BARKS from the Guild January 2021

Page 22

c a n i n e

Itchy Dog or Stressed Dog? Dr. Naomi D. Harvey discusses the role of stress in skin allergies and the corresponding potential impact on behavior

© Can Stock Photo / Colecanstock


he relationship between stress, behavior and animal health is com­ plex and varied. Chronic, long­term stress interacts in various ways with personality type, behavior and immune health in both people and nonhuman animals. It’s not often straightforward to decipher which causes which when we evaluate chronic stress and health, however.

Links between Stress, Behavior and Health An animal’s behavior can impact aspects of its physiology, such as its im­ mune system, and conversely, the animal’s physiology and immune sys­ tem can affect its behavior. According to Lopes (2017) the links between immune health and behavior can be grouped into three categories: 1)

Behavioral traits affecting immune traits: An example of this would be increased exploratory behavior leading to increased exposure to immune antigens or access to a wider variety of food, impacting nutrition and the gut microbiome.


Immune traits affect behavior: For example, by triggering ex­ pression of sickness behavior.


Something else that affects one can simultaneously affect the other: This is when another event causes changes to both the immune response and behavior.

Stress (physical and psychological) is one of those things that falls into the third category. Stress disrupts homeostasis (the complex functions through which the body self­regulates to maintain a stable state suitable for survival), and this disruption can affect both the immune system and


BARKS from the Guild/January 2021

The results of the study by author Dr. Harvey and colleagues support acceptance of their hypothesis that dogs with skin allergies would exhibit more problem behaviors, lower scores for trainability and no differences for generic fearful or environmentally anxious behavior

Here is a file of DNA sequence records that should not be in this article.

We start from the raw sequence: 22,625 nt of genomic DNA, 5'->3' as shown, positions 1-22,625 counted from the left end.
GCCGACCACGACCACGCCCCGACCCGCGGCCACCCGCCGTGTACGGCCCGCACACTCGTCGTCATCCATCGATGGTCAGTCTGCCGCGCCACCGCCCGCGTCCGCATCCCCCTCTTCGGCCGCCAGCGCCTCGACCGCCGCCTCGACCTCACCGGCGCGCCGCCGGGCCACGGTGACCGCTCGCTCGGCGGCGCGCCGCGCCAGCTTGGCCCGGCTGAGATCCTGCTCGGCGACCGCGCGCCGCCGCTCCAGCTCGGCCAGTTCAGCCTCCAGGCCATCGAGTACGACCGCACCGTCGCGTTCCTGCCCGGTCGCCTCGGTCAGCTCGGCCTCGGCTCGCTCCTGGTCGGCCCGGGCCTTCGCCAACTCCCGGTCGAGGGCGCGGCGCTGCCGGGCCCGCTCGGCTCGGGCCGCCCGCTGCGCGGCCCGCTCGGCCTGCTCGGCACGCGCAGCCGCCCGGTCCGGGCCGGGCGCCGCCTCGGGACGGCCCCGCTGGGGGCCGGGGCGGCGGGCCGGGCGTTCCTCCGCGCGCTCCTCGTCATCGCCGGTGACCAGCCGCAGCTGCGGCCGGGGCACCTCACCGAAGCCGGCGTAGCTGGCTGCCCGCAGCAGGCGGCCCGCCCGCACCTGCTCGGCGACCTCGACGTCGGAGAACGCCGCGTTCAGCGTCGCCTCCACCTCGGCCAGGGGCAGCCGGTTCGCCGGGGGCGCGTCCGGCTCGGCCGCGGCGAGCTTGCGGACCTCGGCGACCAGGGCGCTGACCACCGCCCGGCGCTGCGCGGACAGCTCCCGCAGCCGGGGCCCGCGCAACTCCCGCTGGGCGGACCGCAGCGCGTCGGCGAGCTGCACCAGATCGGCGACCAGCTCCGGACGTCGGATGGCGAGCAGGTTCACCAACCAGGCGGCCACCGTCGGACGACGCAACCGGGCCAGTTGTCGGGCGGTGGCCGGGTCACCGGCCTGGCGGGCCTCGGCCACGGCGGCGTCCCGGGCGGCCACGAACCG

behavior. Normally, this disruption is short­lived and adaptive, as the changes to homeostasis and alterations to behavior may help an animal to escape or deal with a stressor (such as a predator or environmental challenge). This form of adaptive stress is known as eustress. However, when stress becomes long­term, homeostasis is altered for longer than is adaptive and leads to distress. Chronic stress (distress) is implicated as a risk factor in a number of health conditions from cancer to heart disease (Maddock & Pariante, 2001) and in people, chronic stress is also a factor in the development of various psychopathologies such as clinical depression and post­trau­ matic stress disorder (Marin et al., 2011).

Stress and the Skin Skin conditions have long been considered to be indicators of psycho­ logical distress although only recently has evidence for this begun to ac­ crue. A growing number of research studies now provide evidence that emotional stress is linked to skin conditions such as atopic dermatitis. Some of this research suggests that emotional stress can cause im­ pairments to the skin barrier. Research conducted with mouse models has shown that emotional stress from social isolation can disrupt skin barrier function, and that this disruption can be reversed with anxiolyt­ ics (Denda et al., 1998, 2000). In people, undergraduate students have been shown to exhibit impaired skin barrier function during times of heightened psychological stress, and improved skin barrier function dur­ ing times of reduced psychological stress (Garg et al., 2001). The impli­ cations of these findings suggest that emotional stress could be an inducer of impaired skin barrier function, which for animals that suffer from inflammatory skin conditions suggests that emotional stress could